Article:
The last time I saw PJ Harvey play was at the 9:30 Club in DC the day before 9/11 in support of her uber-polished Stories from the City, Stories from the Sea. Although the events of the next day would be a catalyst for Harvey's particular, explicit political awakening, I never imagined 16 years later US troops would still be in Afghanistan, and that PJ Harvey would be one of the few artists paying attention to the war. To have someone I'd long viewed as a musical savior pay attention to my people as people rather than victims or savages, is—for lack of a better word—touching.
Harvey's earlier work didn't dive into politics in the traditional sense, but her sheer being inspired mine in a massive way. From her jagged, minimalist guitar playing to her thrilling, subversive poses on album covers, she was a creature all her own. I remember picking up 4-Track Demos as a young "riot grrrl" at the Record and Tape Exchange when I was in middle school. At first glance, you see Polly Jean striking a power pose, the bralette and underwear. It's nothing shocking, until a closer examination reveals the dark, wild tuft of hair under her arm. It takes back control, as if to challenge the notion of power and femininity being mutually exclusive. Her all-male backing band of collaborators John Parish, Mick Harvey, and Flood didn't make me think, She needs guys to make her art . Rather, it made me think, She's the conductor here.
Although Harvey has created varied music—from the avant-blues of her early 90s albums to the electronic atmospherics of 1998's Is This Desire? to the piano-drenched White Chalk a decade later—her first real foray into the geopolitical started in 2011's Let England Shake. On this year's The Hope Six Demolition Project, Harvey creates a disquieting ambiance, combining hummable rock melodies with heavy lyrics about war, greed, poverty, and sickness drawn from research trips with photographer Seamus Murphy to Kosovo, DC, and Afghanistan. (In October, Harvey and Murphy released The Hollow of the Hand, a collaborative book of poetry and photographs also based on these trips.) The album maps the otherwise invisible edges of violence, chaos, and incommunicable horror of isolated conflict zones and urban communities in disrepair. Harvey's exploration of art's limitations is important—it's an attempt to represent narratives so painful that they exist beyond language.
My own family knows something of this impossible-to-describe pain. My grandfather, Issa Nuristani, a beloved general in Afghanistan, was imprisoned and eventually executed during the Soviet–Afghan War in 1980. Not long after, my mother was in the house when her father and brothers-in-law were taken to the notorious Pul-e-Charkhi prison for refusing to sell out their people to the Communists. She and my sisters soon fled to be with my father, who was finishing his PhD in the States. Returning would have meant certain imprisonment and likely death for my father. With a new baby on the way (me), things were too dangerous, and so we remained in the US.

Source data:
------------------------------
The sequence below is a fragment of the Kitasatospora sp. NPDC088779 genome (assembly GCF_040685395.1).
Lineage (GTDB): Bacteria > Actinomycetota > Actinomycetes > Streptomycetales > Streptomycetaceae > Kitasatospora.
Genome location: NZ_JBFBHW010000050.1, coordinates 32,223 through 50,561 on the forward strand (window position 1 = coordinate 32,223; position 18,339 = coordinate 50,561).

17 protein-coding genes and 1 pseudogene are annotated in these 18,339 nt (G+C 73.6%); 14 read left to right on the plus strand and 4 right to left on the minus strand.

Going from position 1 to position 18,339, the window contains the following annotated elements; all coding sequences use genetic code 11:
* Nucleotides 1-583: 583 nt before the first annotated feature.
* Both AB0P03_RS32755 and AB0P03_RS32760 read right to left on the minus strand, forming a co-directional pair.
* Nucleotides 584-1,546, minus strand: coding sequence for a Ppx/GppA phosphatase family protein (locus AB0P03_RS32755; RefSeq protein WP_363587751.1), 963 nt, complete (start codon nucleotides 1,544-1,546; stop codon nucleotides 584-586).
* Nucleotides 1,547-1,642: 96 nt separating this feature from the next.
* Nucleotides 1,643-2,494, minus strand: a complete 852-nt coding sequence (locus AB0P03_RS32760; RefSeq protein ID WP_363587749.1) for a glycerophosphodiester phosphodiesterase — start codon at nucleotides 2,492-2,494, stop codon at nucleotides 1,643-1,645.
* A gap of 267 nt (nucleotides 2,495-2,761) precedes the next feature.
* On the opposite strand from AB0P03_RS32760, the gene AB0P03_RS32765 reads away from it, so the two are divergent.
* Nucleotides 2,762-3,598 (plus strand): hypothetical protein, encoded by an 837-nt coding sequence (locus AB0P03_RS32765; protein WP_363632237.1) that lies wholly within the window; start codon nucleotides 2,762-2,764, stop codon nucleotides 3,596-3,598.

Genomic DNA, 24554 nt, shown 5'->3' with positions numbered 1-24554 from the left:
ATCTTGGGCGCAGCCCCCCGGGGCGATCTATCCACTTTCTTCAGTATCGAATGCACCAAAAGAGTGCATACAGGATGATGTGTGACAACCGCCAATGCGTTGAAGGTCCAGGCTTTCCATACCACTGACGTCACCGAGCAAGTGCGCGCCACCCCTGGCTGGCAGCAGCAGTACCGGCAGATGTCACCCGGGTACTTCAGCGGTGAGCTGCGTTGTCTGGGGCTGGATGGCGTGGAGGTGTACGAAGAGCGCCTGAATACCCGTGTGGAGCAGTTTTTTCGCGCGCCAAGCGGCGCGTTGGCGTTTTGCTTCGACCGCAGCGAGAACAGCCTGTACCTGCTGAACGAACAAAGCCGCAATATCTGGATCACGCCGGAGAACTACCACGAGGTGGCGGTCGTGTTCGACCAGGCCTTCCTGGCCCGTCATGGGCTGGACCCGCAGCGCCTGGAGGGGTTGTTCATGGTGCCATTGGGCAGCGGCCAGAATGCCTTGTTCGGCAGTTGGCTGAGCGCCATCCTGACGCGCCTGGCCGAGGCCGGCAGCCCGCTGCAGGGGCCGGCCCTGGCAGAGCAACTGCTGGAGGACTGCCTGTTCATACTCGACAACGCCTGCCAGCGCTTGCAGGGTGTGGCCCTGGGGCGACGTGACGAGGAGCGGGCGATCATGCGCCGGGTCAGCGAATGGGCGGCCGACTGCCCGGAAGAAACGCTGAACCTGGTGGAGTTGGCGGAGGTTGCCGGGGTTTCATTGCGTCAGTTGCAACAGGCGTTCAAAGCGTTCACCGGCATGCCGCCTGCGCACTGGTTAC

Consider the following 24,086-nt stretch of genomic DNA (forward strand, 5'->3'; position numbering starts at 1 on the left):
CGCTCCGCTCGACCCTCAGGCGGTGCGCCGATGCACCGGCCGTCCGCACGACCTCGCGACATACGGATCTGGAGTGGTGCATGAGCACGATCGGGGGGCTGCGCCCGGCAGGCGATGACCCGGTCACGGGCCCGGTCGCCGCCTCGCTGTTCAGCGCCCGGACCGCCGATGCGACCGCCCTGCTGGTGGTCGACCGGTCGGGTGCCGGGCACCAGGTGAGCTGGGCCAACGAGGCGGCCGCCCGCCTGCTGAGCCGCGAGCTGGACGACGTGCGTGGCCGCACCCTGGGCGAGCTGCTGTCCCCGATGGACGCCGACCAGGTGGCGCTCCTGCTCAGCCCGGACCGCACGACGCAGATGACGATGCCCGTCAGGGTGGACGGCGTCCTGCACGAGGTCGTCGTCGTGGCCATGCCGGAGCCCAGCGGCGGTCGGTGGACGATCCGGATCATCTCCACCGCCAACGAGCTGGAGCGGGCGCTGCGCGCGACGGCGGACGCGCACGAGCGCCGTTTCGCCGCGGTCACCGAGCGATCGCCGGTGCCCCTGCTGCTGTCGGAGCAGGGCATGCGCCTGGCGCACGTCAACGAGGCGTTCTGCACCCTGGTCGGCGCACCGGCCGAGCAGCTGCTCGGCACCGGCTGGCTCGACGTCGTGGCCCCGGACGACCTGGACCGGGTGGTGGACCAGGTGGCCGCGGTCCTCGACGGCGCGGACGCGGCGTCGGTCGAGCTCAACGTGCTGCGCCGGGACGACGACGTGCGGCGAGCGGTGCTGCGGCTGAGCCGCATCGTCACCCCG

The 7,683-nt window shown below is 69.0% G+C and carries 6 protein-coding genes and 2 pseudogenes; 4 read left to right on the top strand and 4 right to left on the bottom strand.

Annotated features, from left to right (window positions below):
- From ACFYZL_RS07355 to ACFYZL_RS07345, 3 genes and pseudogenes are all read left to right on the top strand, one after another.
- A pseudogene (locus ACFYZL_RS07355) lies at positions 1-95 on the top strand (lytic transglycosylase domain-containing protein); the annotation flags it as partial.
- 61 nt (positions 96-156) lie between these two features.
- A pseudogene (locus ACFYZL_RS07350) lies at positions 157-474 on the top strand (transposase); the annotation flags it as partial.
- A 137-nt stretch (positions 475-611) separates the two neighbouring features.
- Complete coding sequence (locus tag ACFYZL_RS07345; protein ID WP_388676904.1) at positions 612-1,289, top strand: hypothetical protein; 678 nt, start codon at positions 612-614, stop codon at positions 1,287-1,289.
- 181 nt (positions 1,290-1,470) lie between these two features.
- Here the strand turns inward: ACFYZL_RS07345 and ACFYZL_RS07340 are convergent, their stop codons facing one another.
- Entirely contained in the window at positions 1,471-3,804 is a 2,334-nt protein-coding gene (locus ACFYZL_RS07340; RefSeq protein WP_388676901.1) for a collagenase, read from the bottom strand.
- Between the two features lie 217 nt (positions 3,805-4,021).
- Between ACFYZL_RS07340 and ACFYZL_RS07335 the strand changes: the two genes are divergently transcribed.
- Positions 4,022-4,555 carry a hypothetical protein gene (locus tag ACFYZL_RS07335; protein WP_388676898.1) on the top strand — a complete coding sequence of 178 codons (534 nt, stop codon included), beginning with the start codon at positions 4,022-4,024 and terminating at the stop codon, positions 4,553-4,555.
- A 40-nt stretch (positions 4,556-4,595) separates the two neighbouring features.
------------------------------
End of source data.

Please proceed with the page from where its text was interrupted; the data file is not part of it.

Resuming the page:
It took me a while to understand my mother, a teacher, was now forced to stay at home and take care of four children in a country she had never planned on permanently staying in. Years later, in 1996, I remember coming home from school in DC to see her crying with rage and sadness as she learned of the Taliban's execution of her cousin, the president Dr. Mohammad Najibullah, in the morning paper. The news was accompanied by grisly photos, and it was part of a long line of dehumanization our family was subject to: first by the Communists, then by the Taliban, and finally by the American press, which she believed would never print such a graphic photo of the death of a Westerner.
As a result, growing up, I felt I had two distinct incompatible identities. Following my grandfather's example, comfort never came first in my family. But even before that, when my personal struggles were informed by getting into fights with local kids and being called "terrorist," I found refuge in the music of weirdos like PJ Harvey.
Disconnecting with your homeland is torture, especially when the disconnect is violent and abrupt. The gulf between a parent and child who speak two different languages is massive. Miscommunications and frustrations abound, compounded by the inability to explain just what it is that's wrong.
All throughout my childhood and into the present day, I have viewed myself as an American. Afghan, in my view, was more of an adjective. This has always caused my parents pain, to have a child who was so alien to them. My mother would ask of the rock music I brought home, "Are you sure these aren't devil-worshippers?"
And yet it's rock music like The Hope Six Demolition Project that provides a much-needed relief from the Republican Party's Islamophobia, which continues through its presumptive nominee's response to the horrific events in Orlando last week. I know the shooter was American, born and raised, like me. But, also like me, he was of Afghan blood, and I can't help but feel dual rage at his actions and an aching fear at the inevitable repercussions for my nephews who share the shooter's name.
Listening to the album again, I had to stop the closing song, "Dollar Dollar" ten seconds in, I was so choked up. The song drops us onto a street somewhere in southern Afghanistan, from what I could tell of the accents, and I thought of the Afghan children, laughing and playing, despite the constant threat of US airstrikes. I wished I could help them, but all I could do right then was listen.
Zohra Atash is a musician and writer. Follow her on Twitter.